As the Culture Cloud project draws to its conclusion, the evaluation team are eager to gain as much feedback about the experience as possible from participants.

On one hand this entails questioning as many of the 900+ competition entrants as possible and to this end we’ve mailed all of them with a questionnaire and invitation to feedback to us in detail.

On the other hand we are interested in finding out as much about as many of the voters as possible. There are over 40000 registered ‘likes’ for the shortlisted artworks posted on Artfinder which indicates that the project has attracted a lot of attention. We’ve launched an online questionnaire for voters and encourage each and every one of them to take a minute or two to answer the few questions we’ve set.

The voter questionnaire can be found here.

Respondents are welcome to share this link and to feedback to us directly – via this site, or to

Thanks for your participation!

Since encountering Culture Cloud and the nature of originating partner organizations New Art Exchange and Artfinder, a core question for the evaluation team concerns the very nature of art online, its definition, mode of consumption and, indeed, the expectations of all involved in the relationships forged around artworks.

Here, we can identify a number of ways of thinking about art and the online world related to this project that will be helpful in evaluating its R&D dimensions and the nature of any innovation in the relationship between gallery, art, artist and consumer.

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One aspect of the approach that we have taken to evaluating the Culture Cloud is to place it in the context of other online projects that have evinced similar aims, objectives and methods. One such project is Democracy which came to my attention as a result of a presentation by Jim Richardson, founder and director of Sumo Design and MuseumNext, Europe’s major conference on social media and museums.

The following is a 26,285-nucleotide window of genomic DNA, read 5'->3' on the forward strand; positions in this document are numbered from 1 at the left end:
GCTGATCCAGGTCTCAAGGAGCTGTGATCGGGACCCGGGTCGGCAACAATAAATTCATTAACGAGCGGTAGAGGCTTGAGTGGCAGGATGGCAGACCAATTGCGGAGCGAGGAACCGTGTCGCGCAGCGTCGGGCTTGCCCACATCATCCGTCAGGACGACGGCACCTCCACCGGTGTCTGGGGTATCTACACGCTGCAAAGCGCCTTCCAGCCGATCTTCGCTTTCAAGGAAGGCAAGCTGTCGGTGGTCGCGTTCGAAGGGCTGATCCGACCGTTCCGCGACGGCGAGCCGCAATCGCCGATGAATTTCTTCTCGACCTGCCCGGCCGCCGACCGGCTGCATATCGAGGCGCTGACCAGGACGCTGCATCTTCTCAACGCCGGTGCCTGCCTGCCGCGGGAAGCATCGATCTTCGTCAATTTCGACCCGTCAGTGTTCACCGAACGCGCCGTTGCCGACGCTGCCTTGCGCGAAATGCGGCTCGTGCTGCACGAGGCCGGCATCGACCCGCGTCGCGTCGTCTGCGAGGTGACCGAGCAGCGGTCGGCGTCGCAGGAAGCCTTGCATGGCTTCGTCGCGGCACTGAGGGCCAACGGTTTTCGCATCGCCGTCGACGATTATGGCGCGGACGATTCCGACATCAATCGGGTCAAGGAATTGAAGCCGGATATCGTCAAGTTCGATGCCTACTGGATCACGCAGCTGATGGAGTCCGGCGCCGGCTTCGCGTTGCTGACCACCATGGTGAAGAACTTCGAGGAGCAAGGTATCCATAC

Richardson’s presentation took place at one of the AHRC-funded Digital Transformations Workshops organized by the University of Westminster: ‘a research network exploring digital transformations in the creative relationships between cultural and media organisations and their users.’ Clearly, an initiative that is a potentially important point of reference for Culture Cloud and related discussions.

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The call for artists to upload their work for consideration as part of the Culture Cloud project is now online at: or There is also a Facebook page dedicated to circulating information on the project. The Twitter feed can be found at: @NaeCultureCloud.

Potential contributors were invited to start uploading/registering art works from 5 March 2012. Registration is open until midnight Friday 4 May 2012.

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Artfinder describes a technology, ‘an exciting new concept for discovering, experiencing and sharing art’ which ‘gives you access to hundreds of thousands of paintings’, allowing you to build ‘your own art profile’. It promises to be the of art, offers to sell you prints of most of the artwork shown, and is most emphatically not a museum.